Furthermore, once a woman experiences abuse or inappropriate actions against herself, she is often left to her own devices, not knowing what to do. Every woman in this discussion can share such a story. However, and many people may not realize this, "speaking up is really difficult," says Anna Rudolf. "I had experiences where I’m not brave enough to talk about them. I was ashamed. I haven’t told my family. I haven’t told my friends. I haven’t told anyone." And for the first time, in this discussion, Anna has opened up about such an emotional experience.

Anna telling her story.

A much older man, a teammate, was trying to touch and kiss her when she was just eighteen years old. It was totally uncalled for and inappropriate. "Just because you are kind to people," says Anna with now almost teary eyes, "doesn’t mean you have any romantic affection towards them, which a lot of time is being misinterpreted."

But speaking up is not just difficult. Speaking up means reliving the trauma a second time. Not everyone wants to go through that. For many victims, it’s just easier to bury their negative experiences and move on. It’s possible to forgive, if only for one’s own sake and sanity. But impossible to forget. So many women still carry the weight of misconduct against them on their shoulders.

And the next worst part of it all, is that some people dare to ask these women: "Well, how are you conducting yourself? Are you inviting this type of [behavior]?" Alisa had issues with stalkers following her to chess tournaments and sending her gifts and love letters. She clearly did not invite that type of conduct. Neither did Anna.

It is important to be aware that harassment can take on many forms. It can also be psychological. Like that one time when Anna was winning game after game in a tournament, beating the top seed. This instantly raised suspicion, because she is female. The tournament arbiters went searching through her belongings in front of everyone. A “traumatizing experience to witness,” says Fiona Steil-Antoni, who is also Anna’s close friend.

Fiona discussing some of her negative experiences.

Fiona herself has experienced sexist, demeaning remarks about women from a partnering commentator right during a live broadcast. And, to her dismay, nothing was said or done about it for days. "Is anyone even watching this?" she wondered. Of course, people were watching.

The message that women get from such experiences is that they can’t possibly be so good. If they don’t "play like a girl," if they play aggressively or positionally instead, well, then something is suspicious. They don’t fit into the stereotype.

So What Can We All Do?

With FIDE being the official governing body of chess, a lot of talks have been done regarding the issues that women face in chess. But talking is not enough. "The support is great," says Ayelén Martínez, "but I want to see action. Tell us exactly what you’re going to do about [all these issues], in concrete steps." Every governing body, organization, chess club, and event organizer has the responsibility to create a safe environment for the players and shall be held accountable for it.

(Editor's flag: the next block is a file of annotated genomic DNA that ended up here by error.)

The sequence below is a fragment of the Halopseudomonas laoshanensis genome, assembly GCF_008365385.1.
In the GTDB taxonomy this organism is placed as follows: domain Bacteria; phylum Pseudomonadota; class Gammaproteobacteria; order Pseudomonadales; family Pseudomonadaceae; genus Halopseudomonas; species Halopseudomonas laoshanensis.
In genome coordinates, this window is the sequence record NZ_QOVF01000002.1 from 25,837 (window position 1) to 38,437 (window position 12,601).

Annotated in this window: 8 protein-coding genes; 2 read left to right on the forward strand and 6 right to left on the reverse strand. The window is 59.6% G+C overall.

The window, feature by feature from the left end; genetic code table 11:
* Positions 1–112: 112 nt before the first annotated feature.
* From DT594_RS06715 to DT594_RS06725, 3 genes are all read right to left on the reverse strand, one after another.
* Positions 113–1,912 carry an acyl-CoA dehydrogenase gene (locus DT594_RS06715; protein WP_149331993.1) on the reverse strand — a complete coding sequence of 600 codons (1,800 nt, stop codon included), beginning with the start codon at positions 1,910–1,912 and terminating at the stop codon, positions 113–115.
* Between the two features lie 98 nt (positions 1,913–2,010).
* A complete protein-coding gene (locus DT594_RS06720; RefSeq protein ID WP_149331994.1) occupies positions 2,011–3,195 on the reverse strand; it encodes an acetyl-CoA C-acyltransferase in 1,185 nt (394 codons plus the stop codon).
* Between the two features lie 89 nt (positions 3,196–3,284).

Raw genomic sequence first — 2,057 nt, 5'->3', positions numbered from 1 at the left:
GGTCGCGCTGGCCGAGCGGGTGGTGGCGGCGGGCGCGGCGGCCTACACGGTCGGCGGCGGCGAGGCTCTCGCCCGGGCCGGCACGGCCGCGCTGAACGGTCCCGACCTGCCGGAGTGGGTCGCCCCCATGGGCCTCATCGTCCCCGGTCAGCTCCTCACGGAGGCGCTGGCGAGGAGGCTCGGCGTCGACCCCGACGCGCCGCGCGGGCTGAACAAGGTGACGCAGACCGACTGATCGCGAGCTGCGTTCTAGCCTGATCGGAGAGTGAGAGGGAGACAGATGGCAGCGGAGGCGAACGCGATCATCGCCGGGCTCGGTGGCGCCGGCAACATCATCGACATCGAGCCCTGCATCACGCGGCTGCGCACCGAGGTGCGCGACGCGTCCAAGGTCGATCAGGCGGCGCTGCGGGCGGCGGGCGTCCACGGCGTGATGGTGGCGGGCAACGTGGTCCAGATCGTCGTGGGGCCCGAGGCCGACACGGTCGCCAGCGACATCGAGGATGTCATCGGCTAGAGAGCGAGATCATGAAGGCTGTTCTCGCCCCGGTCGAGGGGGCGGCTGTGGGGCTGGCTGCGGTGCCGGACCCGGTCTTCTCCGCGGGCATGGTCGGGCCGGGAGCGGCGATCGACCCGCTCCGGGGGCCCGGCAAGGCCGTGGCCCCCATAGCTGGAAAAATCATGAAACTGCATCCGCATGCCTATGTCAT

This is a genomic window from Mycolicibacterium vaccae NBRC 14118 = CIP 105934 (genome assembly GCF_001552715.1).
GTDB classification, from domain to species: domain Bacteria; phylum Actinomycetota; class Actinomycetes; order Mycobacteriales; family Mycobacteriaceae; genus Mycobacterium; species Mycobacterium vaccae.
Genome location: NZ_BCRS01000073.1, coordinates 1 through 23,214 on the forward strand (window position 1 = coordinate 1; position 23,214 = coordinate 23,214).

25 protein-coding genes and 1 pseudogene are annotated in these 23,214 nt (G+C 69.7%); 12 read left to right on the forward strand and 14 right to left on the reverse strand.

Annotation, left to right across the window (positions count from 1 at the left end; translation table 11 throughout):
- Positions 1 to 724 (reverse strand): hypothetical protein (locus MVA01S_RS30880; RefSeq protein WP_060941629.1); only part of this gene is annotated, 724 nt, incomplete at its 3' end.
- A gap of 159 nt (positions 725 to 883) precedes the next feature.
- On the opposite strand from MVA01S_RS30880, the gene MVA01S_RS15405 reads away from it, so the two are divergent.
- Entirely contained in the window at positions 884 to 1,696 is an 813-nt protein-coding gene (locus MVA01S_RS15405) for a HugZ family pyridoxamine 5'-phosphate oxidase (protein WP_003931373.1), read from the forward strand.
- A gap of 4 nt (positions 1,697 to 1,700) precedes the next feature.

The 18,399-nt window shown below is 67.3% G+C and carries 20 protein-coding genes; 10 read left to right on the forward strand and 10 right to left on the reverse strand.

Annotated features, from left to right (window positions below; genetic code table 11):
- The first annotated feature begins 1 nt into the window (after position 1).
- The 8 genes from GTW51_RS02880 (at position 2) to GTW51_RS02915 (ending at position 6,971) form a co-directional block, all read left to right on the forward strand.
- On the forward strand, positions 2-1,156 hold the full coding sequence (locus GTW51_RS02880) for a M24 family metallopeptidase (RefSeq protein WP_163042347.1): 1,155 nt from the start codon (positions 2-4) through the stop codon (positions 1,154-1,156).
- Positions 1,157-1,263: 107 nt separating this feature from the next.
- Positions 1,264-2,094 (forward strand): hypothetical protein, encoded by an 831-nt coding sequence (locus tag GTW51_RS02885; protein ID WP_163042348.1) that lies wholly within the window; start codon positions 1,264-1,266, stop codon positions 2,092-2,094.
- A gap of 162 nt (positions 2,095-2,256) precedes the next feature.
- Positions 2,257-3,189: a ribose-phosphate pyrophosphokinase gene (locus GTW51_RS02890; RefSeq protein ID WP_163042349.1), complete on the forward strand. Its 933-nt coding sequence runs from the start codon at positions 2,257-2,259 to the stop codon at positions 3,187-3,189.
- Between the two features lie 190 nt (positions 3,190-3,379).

"So what can the chess community work on for a more equal future?" – Anna

As a society, we can all play a role in making the chess community safer and more supportive for all players. We can:

Begin with education

Parents and coaches need to raise their children in a gender-bias-free environment, where both talented boys and girls are being told equal things about their abilities. An environment where playing a girl shouldn’t be viewed as “easier” and losing to a girl shouldn’t be shameful.

Watch our language

We see and hear it everywhere. In books, in movies, in chess courses, and in our everyday conversations. A chess genius is always a "he." An unknown, online opponent is always a "he." Even women make these references and assumptions. We need to incorporate more "she" and "they" into our chess language. And "we have to watch how we phrase a sentence when we want to uplift someone’s knowledge," remarks Judit, to avoid references such as "you play like a boy." Her way of inspiring girls is to tell them, "Be the best you can!"

Speak up

It can be extremely difficult for a person who has experienced any sort of harassment to speak up about it. Nonetheless, speaking up is important. And what is more important is that men also need to step in. If they see something is not right, they need to escalate it and help the victim deal with the situation.

Set up policies and procedures

The chess community needs to decide how to address and escalate issues and misconduct and establish a centralized dispute mechanism. The right questions to ask, says Alisa, are: “Is there a sexual harassment policy in place? Can people make complaints in a confidential way? Will conflicts be escalated to the right people? Is there a dispute resolution in place? How can conflicts get resolved in a way that is fair?” All chess players need to be aware of the policies and procedures that are going to be put in place.

Involve more women

Many chess federations and organizations, including FIDE, are run predominantly by men. As such, it is difficult for a woman to raise her concerns to a man. “These federations should be protecting us when we’re speaking out,” says Ayelén. “But we are fighting alone.”  Women’s involvement also means hiring more female coaches and engaging female role models. This is not just for girls. Boys would benefit from this too. While this might be logistically difficult, we still have to try, says Jennifer.


Now is the time to think about all of the above issues and to take appropriate action. Each one of us can change the chess environment for the better and prevent the next headline.

And with this important discussion in place, we can now all begin to feel a little more optimistic about the future of chess. We can all try to be the best we can be. Chess is a game that builds invaluable skills and fosters amazing friendships. And, as Alisa stated, "The chess community is worth fighting for!"